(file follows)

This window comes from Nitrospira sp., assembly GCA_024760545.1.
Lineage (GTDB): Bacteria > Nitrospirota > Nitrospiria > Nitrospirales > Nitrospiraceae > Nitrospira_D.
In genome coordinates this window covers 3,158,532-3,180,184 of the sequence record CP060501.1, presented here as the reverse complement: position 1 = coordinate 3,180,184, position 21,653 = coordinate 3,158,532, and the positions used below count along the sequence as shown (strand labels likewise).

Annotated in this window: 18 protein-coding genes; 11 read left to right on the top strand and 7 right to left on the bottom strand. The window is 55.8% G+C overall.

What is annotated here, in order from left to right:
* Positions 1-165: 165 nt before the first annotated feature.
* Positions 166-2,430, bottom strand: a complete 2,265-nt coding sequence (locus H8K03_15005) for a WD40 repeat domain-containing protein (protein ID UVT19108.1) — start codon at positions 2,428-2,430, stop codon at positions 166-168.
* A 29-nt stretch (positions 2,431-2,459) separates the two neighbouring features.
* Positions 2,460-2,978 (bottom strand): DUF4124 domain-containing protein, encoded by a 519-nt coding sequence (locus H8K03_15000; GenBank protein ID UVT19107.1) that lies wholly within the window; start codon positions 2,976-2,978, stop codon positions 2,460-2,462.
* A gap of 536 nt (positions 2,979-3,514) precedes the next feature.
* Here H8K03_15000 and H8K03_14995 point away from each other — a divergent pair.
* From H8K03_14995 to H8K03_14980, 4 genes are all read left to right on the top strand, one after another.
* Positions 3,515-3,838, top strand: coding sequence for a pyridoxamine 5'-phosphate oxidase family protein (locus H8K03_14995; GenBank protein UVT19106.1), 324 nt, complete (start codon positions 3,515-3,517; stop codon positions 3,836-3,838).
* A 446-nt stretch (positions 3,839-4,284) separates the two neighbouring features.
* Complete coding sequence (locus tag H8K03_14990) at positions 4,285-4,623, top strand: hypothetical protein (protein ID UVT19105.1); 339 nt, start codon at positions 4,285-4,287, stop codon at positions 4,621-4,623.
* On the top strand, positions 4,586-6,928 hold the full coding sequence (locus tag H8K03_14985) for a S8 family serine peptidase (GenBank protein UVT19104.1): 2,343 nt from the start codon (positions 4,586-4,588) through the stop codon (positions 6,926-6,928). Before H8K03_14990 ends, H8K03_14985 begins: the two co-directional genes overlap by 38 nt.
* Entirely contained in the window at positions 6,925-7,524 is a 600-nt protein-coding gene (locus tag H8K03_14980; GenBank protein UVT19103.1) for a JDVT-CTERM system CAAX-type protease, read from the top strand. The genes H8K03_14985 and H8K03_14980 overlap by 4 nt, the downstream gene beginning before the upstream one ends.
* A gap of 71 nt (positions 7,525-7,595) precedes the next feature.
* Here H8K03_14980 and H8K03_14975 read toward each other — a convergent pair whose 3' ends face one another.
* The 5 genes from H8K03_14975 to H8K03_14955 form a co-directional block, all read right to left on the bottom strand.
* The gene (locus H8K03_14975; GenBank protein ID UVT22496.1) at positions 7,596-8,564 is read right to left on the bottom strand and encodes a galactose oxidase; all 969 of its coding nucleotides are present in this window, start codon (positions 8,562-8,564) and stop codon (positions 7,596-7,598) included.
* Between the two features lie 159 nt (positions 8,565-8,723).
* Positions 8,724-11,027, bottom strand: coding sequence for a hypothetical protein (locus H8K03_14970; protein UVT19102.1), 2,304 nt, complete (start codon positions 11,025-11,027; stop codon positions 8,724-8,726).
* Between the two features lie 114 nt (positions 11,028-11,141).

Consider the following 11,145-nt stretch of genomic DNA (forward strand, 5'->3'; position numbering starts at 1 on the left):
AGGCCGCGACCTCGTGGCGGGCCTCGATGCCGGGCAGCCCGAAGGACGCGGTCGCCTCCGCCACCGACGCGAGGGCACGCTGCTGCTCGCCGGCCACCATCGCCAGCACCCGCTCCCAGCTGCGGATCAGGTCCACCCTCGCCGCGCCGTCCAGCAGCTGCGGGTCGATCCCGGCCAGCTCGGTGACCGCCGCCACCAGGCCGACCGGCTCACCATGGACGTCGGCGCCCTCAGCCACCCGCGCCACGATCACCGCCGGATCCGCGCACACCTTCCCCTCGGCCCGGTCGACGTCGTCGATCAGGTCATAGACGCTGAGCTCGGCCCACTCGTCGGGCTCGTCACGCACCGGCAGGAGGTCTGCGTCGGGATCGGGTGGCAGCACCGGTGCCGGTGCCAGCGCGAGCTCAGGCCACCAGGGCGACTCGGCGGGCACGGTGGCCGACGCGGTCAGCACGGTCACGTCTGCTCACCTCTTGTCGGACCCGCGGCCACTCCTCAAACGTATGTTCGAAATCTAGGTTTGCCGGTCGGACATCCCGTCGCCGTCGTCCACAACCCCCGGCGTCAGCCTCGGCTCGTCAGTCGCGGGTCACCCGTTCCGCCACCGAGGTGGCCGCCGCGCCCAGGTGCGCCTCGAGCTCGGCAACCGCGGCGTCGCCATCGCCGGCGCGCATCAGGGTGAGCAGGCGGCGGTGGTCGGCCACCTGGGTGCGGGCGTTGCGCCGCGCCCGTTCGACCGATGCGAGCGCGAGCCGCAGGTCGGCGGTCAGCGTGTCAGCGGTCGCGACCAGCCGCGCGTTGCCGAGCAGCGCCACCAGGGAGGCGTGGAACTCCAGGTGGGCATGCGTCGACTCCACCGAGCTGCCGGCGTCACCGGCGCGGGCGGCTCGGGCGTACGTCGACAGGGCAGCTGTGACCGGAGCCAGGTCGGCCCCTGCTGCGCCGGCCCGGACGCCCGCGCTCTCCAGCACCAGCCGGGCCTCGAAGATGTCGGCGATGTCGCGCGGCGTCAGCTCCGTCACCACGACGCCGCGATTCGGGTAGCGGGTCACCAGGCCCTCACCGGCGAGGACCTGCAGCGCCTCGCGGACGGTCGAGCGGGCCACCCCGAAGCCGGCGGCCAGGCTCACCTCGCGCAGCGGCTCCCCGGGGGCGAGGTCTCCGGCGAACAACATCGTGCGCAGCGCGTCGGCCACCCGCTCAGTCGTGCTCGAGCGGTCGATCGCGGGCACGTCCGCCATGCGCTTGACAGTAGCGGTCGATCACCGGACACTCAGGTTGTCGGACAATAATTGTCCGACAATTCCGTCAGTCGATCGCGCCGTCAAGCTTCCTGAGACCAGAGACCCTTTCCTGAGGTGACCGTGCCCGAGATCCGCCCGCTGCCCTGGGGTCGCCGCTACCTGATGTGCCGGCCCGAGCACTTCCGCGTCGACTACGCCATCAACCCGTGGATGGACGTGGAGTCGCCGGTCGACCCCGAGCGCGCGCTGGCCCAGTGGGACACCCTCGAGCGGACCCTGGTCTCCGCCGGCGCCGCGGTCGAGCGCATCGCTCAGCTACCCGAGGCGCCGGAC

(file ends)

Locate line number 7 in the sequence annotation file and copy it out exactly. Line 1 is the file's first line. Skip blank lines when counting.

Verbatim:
* Positions 166-2,430, bottom strand: a complete 2,265-nt coding sequence (locus H8K03_15005) for a WD40 repeat domain-containing protein (protein ID UVT19108.1) — start codon at positions 2,428-2,430, stop codon at positions 166-168.